The nineteenth century /
Cambridge [Cambrideshire] ; New York :
Cambridge University Press,
|Series:||Cambridge introduction to the history of art
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|Main Author:||Reynolds, Donald M.|
Ranging right across a period of baffling and complex social, political and cultural changes, this masterly introduction to the visual arts identifies the major concepts and stylistic characteristics of an age which encompassed movements as varied as Neoclassicism and Impressionism. The author begins with a consideration of both Neoclassical and Romantic currents. He looks at the roles of such eminent figures as Benjamin West and Sir Joshua Reynolds, and considers the work of the leading artists of both movements - David, Ingres and then Goya and Rodin (among others). He goes on to examine the effect of the romantic sensibility on English landscape painting with particular attention to the work of Turner and Constable. The book also covers the French Realist and Impressionist movements and the final chapter considers the Post-Impressionists, the pre-Raphaelites, Whistler and the exponents of the growing Arts and Crafts movement.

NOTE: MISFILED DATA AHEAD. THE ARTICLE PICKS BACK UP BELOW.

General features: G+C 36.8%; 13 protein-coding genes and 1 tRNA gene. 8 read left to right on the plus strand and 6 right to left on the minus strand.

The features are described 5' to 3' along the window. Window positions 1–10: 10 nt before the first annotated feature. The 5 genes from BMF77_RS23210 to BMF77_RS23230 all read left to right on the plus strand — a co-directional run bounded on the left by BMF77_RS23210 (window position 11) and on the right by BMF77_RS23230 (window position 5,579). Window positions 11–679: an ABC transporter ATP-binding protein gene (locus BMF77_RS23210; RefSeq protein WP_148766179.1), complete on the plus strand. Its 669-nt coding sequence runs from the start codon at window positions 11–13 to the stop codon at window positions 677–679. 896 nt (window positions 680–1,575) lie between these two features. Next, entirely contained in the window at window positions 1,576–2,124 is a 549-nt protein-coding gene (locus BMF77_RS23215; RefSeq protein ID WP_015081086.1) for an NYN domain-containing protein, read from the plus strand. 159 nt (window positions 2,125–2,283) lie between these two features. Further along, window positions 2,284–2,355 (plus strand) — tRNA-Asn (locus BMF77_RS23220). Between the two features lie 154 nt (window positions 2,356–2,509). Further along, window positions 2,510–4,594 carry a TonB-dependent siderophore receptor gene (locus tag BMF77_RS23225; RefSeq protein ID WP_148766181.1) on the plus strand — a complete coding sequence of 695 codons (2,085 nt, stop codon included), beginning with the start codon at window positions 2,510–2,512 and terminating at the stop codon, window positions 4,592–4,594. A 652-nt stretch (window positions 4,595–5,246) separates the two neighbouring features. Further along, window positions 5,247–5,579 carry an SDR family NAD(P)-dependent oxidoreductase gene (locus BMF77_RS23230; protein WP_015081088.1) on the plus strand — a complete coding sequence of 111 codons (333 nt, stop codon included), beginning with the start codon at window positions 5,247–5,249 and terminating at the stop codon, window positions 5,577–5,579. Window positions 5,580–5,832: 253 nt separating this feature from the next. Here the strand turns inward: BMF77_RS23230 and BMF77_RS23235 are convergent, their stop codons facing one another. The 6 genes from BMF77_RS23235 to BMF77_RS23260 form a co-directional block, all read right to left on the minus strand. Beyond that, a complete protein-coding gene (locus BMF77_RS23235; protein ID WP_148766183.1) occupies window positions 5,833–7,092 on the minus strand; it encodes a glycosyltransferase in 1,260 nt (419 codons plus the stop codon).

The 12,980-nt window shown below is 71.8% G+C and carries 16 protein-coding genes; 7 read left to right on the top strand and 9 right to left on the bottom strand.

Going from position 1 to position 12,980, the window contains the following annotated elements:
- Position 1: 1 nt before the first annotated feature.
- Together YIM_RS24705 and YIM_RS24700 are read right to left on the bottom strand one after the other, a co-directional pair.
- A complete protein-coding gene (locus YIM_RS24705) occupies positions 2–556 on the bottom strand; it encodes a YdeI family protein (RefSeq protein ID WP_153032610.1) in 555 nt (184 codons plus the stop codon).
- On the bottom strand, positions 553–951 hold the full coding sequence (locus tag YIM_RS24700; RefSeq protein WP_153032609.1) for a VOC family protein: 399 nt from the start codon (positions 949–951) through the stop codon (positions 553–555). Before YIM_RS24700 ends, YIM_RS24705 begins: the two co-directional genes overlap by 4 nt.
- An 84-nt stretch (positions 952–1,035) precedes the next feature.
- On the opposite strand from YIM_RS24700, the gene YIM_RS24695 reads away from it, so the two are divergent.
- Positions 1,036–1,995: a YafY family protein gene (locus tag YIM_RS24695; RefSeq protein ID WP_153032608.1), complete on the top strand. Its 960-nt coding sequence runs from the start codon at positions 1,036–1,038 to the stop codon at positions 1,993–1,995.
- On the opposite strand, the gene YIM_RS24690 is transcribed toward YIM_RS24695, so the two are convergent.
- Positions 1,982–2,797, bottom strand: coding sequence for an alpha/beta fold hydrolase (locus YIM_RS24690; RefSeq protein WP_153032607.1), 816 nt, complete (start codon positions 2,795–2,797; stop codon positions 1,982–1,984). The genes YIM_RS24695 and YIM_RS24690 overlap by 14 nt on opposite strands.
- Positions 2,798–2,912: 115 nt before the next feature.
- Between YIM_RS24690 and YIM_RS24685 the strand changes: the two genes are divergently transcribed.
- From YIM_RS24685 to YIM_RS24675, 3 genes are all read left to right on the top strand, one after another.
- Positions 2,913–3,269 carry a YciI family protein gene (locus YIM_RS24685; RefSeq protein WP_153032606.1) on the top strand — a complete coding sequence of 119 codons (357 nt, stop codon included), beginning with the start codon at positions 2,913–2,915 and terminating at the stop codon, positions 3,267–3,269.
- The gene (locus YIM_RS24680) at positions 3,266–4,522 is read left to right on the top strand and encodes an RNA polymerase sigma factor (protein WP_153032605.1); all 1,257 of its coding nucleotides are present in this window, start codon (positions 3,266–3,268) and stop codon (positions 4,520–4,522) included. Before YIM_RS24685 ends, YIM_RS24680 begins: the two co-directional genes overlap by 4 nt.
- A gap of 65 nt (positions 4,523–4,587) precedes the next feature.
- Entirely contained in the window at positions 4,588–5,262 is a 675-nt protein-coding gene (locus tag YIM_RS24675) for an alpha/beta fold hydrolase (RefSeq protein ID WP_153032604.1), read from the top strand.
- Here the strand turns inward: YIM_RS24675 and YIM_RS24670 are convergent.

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|Physical Description:||vi, 138 p. : ill. (some col.) ; 25 cm.|
|Bibliography:||Includes bibliographical references and index.|